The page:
I have spent a lot of time dissing certain types of music in these blog posts. I have complained
about the poverty of talent and the insipidness of lyrics in popular music. I think the popular
song as a medium is a wonderful thing. It has been for a century now. And in that time there
have been wonderful variations on the traditional forms. I don't expect that listeners should all
like the same thing. I love literature, but even in my dotage I still dislike Emily Bronte's classic
That doesn't mean I don't respect it.
I just find that there is a higher degree of laziness in song construction now than ever before. Oh,
I know--there have always been silly, badly-written pop tunes. "Sugar, Sugar" by The Archies
reached #1 on the charts when I was in high school. Enough said. But I'd rather focus on what
some serious musicians can do with a pop tune and examine more closely what can make a
three-minute song a work of sublimity. Let's pick Steely Dan's tune "Peg" from their 1977
People who know me understand that this album would be one of my desert-island
disks, and for good reason. I don't think there has been a more sophisticated
expression of pop/rock music in my life. I'm not saying there weren't more successful
works or better works or more popular works (though they must be few), but I
chose the word sophisticated as in "developed to a high degree of complexity".
Nobody worked harder than Steely Dan at tinkering with their work until it was as
close to perfection as they could get.
Steely Dan, the group, stopped being a group in 1974 after a few successful albums of
great promise. By 1975, founding members Walter Becker (guitarist, bassist, composer)
and Donald Fagen (keyboardist, lead vocalist, composer), who had met back in their Bard
College days, decided that touring was not for them. They wanted to work from home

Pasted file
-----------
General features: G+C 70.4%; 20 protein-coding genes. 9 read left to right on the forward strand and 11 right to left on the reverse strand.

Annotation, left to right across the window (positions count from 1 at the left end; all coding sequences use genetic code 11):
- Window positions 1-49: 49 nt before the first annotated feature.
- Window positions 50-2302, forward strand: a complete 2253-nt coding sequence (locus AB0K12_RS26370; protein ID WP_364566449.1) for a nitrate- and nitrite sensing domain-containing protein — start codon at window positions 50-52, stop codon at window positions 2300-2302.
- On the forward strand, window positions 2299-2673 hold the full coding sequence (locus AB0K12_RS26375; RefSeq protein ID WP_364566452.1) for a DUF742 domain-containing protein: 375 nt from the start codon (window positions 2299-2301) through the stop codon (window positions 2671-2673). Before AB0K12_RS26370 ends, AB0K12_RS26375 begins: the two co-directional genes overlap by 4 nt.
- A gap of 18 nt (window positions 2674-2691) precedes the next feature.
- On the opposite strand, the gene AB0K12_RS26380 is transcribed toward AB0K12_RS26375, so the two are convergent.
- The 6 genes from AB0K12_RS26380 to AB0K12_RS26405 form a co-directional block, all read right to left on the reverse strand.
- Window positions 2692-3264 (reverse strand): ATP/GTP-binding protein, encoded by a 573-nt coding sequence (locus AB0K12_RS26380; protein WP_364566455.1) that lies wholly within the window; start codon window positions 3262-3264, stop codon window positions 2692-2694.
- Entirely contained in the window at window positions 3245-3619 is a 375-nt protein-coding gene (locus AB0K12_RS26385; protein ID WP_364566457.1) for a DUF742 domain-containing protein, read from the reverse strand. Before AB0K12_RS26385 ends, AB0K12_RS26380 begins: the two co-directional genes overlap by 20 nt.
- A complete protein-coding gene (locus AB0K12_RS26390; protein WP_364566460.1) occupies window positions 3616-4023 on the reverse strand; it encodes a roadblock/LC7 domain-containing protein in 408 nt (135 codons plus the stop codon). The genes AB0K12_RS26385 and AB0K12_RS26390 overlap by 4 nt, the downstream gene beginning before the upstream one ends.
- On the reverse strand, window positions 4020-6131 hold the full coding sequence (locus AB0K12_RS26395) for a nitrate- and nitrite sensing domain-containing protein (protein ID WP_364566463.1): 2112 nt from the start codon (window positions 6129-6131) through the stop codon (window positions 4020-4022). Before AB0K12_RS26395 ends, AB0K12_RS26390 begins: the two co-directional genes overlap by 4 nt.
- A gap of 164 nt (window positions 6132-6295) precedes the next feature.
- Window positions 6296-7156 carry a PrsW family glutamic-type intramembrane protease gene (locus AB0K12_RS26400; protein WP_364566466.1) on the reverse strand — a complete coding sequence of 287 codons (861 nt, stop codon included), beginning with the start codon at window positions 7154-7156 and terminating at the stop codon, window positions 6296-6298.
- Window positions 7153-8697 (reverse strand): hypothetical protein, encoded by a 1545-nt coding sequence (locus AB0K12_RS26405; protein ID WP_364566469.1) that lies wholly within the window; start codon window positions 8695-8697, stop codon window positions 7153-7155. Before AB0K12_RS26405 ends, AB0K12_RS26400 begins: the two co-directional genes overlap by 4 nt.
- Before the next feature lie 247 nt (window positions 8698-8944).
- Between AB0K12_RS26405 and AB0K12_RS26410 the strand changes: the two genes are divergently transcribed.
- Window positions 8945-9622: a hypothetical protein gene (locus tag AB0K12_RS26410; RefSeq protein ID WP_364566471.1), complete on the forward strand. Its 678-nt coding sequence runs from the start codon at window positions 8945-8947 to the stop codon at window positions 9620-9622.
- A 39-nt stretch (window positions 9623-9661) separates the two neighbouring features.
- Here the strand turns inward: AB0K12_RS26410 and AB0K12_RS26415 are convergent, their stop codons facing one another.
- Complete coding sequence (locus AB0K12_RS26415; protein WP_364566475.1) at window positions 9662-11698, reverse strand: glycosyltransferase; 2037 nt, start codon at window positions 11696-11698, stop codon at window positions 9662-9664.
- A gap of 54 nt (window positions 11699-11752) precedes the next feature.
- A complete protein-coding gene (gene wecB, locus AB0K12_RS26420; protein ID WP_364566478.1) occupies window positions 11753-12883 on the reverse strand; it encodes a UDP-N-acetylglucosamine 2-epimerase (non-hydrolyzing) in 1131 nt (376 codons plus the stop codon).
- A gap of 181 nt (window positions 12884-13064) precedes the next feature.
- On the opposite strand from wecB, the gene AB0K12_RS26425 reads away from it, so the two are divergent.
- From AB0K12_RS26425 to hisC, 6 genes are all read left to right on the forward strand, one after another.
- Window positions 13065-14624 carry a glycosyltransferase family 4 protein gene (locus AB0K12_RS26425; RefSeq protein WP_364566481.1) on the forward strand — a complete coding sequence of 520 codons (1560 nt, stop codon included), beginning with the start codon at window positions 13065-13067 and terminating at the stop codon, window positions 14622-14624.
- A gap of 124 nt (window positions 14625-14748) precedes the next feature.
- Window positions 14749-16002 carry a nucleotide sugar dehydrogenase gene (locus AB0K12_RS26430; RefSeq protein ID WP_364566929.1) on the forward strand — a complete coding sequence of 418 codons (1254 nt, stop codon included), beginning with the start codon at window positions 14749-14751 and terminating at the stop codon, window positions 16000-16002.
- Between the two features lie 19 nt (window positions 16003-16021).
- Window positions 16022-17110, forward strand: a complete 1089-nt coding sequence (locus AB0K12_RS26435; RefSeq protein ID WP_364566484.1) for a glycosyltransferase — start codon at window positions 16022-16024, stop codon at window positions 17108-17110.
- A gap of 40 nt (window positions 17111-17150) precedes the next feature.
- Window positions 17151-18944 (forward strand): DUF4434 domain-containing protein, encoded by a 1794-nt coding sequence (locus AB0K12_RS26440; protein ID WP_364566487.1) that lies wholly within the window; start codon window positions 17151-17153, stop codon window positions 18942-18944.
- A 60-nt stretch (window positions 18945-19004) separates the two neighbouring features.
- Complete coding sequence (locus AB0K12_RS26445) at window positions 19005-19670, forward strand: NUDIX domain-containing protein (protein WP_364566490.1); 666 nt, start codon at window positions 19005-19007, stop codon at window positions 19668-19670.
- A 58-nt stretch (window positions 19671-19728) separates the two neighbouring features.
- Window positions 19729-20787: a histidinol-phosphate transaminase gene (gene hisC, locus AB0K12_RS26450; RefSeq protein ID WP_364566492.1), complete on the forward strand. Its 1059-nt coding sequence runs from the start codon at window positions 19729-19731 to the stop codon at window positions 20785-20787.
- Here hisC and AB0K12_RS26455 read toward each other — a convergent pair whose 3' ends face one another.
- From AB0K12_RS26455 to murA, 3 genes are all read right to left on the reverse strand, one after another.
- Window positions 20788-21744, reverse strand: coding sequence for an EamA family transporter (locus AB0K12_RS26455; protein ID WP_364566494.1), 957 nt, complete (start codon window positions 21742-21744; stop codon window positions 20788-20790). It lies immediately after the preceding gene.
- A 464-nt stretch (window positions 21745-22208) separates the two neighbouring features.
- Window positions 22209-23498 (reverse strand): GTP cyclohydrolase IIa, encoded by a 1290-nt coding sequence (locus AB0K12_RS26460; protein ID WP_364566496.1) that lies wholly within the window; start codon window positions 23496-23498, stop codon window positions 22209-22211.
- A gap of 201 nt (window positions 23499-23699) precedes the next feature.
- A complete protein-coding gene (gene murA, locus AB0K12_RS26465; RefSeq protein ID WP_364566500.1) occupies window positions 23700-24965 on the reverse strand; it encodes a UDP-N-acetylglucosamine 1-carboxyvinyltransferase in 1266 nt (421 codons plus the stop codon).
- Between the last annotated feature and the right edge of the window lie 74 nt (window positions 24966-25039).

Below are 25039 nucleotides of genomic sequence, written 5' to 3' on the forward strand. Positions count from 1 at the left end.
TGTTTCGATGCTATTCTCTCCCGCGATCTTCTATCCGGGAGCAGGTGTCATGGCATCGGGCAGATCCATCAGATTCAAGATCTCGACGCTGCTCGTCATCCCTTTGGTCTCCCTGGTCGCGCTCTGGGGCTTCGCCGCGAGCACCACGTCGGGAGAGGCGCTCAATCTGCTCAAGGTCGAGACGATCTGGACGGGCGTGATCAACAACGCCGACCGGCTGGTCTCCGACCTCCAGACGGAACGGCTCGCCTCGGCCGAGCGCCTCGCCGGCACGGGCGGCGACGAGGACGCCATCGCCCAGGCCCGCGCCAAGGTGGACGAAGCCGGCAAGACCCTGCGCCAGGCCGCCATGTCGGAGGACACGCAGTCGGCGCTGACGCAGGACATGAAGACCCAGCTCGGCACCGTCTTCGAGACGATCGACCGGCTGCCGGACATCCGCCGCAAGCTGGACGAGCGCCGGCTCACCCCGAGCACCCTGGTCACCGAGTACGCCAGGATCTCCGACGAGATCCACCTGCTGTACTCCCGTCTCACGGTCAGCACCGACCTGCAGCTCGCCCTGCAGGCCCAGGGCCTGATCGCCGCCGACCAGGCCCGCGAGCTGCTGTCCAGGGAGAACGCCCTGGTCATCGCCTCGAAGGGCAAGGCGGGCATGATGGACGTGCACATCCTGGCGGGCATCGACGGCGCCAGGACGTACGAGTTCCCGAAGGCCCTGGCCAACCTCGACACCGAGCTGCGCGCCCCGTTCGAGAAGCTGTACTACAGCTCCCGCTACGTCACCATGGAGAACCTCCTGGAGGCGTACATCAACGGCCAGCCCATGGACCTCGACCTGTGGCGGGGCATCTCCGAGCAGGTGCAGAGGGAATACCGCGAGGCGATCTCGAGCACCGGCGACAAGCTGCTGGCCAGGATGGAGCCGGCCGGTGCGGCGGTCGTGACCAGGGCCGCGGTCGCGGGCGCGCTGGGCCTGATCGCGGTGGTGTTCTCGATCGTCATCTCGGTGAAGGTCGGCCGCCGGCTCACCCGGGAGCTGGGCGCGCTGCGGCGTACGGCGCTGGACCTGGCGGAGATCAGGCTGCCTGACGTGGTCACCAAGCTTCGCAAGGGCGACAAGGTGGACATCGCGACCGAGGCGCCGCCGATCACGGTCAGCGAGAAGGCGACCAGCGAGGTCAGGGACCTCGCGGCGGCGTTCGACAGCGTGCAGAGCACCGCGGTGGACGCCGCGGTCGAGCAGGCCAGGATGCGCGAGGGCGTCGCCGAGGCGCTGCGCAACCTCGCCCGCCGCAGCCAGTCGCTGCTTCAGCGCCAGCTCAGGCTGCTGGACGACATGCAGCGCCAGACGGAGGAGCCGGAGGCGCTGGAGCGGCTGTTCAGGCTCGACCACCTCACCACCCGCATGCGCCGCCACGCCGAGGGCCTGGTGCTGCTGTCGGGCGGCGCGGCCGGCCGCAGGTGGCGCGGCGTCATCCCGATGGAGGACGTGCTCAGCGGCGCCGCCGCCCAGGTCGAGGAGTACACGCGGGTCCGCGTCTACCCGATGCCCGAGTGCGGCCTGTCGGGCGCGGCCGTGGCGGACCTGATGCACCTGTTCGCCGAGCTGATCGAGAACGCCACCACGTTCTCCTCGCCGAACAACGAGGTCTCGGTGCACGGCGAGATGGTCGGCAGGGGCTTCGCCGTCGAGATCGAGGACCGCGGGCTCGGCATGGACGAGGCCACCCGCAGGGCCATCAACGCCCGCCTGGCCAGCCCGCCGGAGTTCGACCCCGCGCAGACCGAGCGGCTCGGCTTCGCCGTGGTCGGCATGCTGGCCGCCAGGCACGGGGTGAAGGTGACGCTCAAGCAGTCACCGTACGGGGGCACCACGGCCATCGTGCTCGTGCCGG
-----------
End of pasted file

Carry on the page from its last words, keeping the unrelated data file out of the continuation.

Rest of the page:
and they wanted to bring in the best side musicians to help them bring their musical
visions to fruition. They were ruthless in that pursuit, bringing in a drummer for a gig,
let's say, deciding that he couldn't quite achieve the sound they were looking for, and then
immediately replacing him with another drummer. They did this constantly until they had
all the right musicians for a particular recording. If the next song required an extraordinary
saxophone solo, they went through the best session players in New York or Los Angeles
until they got the one who could do the job. By 1977, they reached the apotheosis of
this strategy with the release of Aja, arguably their greatest sonic achievement.
Almost all the songs on Aja qualify as masterpieces. "Peg" isn't my favorite, but it's a
beloved pop tune of great depth and therefore worthy of exploration. It was the
first of three singles released from the album and climbed as high as #11 on the pop
charts. Let's listen to it:
Becker and Fagen were heavily jazz-influenced musicians, so they embraced the possibilities
of variation and free form within tightly-knitted musical structures. They gave their side
musicians the opportunity to show what they "could bring to the table". Nevertheless, Becker
and Fagen had final say. If you were included on the final recording, you could be proud that
you had passed muster.